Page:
National Forest Week is held every fall to encourage Canadians to learn more about forests and better understand this valuable and renewable resource. Almost 40% of Canada’s land area is covered in forests and they play a crucial role in our daily lives whether we know it or not. Forests filter our air and the water we drink, provide habitats for a wide diversity of fish, wildlife and numerous other species, as well as supply us with cultural and recreational opportunities, jobs and a myriad of essential wood products.
National Forest Week started out in 1920 as Forest Fire Prevention Week. At the time, there was no apparent shortage of trees and the greatest threat came from forest fires, mainly caused by humans. It was renamed National Forest Week in 1967 and has evolved to encompass the many and varied human and environmental aspects of Canada’s forest resources – past, present and future. According to the Canadian Forest Association (CFA), “National Forest Week remains first and foremost a challenge to individual Canadians throughout the country to learn more about their forest heritage and support greater recognition of the valuable resource.”
How to participate in National Forest Week? The CFA suggests the following:
- arrange a tree planting: www.treecanada.ca (National Tree Day is observed on the Wednesday of National Forest Week)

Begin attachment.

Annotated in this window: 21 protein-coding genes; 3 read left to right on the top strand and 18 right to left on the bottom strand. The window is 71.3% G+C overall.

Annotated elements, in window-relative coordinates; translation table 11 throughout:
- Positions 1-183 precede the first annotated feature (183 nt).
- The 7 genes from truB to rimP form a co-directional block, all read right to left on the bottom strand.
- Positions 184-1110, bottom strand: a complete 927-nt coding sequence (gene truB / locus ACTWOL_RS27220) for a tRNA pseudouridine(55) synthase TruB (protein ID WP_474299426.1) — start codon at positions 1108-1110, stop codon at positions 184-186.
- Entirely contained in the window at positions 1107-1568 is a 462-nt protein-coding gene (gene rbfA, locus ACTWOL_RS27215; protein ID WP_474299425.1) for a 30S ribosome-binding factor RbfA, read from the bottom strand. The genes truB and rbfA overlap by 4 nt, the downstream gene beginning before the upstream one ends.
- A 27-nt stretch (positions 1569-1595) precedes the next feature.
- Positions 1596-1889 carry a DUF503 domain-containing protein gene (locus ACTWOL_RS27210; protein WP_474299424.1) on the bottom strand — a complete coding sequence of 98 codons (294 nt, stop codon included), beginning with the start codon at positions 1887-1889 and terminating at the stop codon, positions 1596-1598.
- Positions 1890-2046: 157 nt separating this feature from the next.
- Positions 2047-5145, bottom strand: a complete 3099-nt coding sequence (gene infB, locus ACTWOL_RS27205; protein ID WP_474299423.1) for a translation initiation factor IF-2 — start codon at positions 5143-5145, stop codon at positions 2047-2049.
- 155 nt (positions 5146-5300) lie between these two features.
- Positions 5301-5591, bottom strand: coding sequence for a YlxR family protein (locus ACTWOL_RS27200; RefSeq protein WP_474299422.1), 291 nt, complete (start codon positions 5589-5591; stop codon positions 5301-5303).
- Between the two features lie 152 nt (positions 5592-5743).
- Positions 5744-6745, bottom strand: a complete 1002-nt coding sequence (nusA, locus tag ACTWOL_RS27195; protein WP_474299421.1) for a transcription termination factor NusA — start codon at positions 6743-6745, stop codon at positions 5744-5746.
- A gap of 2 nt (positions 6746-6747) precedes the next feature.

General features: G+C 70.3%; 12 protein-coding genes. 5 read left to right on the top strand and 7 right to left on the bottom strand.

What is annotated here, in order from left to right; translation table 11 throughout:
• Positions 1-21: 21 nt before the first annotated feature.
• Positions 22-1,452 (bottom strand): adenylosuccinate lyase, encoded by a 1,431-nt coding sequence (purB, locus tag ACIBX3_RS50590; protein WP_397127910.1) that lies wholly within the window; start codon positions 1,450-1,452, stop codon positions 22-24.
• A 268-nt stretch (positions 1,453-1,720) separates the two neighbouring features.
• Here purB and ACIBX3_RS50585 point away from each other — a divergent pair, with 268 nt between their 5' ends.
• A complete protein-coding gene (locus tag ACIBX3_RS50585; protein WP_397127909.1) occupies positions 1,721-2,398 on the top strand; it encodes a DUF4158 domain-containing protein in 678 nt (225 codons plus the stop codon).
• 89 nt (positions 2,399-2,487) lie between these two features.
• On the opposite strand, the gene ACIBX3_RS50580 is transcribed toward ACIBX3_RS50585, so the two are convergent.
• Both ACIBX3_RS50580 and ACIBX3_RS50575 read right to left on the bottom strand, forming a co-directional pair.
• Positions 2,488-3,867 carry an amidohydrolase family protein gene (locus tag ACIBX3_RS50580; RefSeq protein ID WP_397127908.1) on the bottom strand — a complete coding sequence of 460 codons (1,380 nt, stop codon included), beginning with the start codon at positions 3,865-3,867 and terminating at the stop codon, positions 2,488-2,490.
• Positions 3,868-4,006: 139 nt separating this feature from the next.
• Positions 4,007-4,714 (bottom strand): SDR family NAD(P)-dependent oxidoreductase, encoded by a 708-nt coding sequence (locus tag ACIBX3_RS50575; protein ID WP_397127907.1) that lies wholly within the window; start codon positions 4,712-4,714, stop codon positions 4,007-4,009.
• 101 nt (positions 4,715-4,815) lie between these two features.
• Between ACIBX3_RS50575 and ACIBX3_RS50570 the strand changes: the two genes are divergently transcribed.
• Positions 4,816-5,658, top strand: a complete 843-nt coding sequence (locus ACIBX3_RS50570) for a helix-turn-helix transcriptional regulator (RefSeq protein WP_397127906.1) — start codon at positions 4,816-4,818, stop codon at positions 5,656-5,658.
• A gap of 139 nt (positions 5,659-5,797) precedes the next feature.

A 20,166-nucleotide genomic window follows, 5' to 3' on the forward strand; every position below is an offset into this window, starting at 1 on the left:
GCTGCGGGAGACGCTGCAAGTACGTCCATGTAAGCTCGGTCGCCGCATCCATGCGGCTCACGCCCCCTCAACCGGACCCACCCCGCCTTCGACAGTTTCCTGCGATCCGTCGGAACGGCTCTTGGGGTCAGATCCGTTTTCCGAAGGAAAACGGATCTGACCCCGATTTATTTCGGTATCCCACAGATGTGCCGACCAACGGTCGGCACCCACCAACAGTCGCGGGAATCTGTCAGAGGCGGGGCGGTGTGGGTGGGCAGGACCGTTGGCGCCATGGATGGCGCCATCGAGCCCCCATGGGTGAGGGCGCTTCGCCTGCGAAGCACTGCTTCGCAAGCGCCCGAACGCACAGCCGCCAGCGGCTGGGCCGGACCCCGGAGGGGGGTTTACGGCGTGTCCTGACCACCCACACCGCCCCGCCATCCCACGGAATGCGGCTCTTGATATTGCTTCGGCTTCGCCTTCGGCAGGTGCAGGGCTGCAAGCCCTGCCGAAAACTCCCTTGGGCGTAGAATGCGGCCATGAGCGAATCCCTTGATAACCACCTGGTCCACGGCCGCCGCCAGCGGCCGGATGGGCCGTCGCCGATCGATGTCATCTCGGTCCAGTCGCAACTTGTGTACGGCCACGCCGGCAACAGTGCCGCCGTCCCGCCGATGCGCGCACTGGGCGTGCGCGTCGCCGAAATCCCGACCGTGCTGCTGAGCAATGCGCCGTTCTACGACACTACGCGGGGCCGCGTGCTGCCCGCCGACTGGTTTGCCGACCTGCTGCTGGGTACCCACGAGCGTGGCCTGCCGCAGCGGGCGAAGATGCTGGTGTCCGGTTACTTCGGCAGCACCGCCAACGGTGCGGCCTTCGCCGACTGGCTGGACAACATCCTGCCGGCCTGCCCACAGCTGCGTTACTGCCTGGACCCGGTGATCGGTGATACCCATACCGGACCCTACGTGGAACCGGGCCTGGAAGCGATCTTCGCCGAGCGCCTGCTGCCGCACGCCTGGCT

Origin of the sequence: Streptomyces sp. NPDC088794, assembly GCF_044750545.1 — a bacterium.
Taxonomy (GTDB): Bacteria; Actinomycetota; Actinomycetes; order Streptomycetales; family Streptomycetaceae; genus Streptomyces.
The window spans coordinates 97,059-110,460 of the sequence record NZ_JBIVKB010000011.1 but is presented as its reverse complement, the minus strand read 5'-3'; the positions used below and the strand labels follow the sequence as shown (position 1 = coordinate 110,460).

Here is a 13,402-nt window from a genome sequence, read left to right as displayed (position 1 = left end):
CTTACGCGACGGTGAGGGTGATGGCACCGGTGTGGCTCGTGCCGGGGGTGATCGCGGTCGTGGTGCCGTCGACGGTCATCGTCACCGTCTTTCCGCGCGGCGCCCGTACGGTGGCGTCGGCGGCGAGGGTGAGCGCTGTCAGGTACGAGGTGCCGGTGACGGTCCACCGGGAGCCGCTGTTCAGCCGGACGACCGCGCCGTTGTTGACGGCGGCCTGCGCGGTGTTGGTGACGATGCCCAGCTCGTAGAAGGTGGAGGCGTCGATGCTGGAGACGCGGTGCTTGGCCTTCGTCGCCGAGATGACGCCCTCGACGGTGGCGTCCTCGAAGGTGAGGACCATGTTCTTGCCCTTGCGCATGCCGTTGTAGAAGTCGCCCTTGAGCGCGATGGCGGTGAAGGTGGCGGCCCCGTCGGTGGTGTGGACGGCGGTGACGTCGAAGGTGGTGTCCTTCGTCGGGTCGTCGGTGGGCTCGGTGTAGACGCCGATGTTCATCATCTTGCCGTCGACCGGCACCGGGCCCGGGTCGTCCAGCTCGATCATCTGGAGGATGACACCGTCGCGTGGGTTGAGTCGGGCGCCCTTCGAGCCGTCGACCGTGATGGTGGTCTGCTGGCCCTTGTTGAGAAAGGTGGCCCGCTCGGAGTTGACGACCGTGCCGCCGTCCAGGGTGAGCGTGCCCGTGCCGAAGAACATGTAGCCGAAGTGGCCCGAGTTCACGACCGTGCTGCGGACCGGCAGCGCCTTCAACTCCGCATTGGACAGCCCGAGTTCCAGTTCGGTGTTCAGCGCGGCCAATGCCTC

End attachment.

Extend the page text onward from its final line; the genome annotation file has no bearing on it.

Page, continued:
- take a walk in woods nearby and get to know your forest
- care for a newly planted or neglected tree, and study its species
- identify all the things at home or school that are made of wood
- learn about organizations that demonstrate sustainable forest management
- tour a forest sector industry or processing site
- learn about the prevention of forest fires.
Two Sides North America also has a wealth of resources accessible to anyone interested in learning more about forestry and forest products, particularly paper. Our comprehensive Fact Sheets provide up-to-date and useful information about paper production and recycling, forest certification systems, choosing between digital and paper as well as supplying teachers with resources related to paper and forest products. The Two Sides Myths & Facts series addresses some of the misconceptions about deforestation or environmental impacts and our Infographics are colourful posters that summarize the facts about subjects like “Paper and Sustainable Forestry” (free downloads).
Special activities for National Forest Week are being promoted across Canada. The Forest Products Association of Canada is holding an information series online throughout the week and invites everyone to join in on [email protected]_APFC using the hashtag #forestchat. Topics include innovation, conservation and climate change.
Celebrate the role of forests and forest management at #CanadaGrowsOnTrees.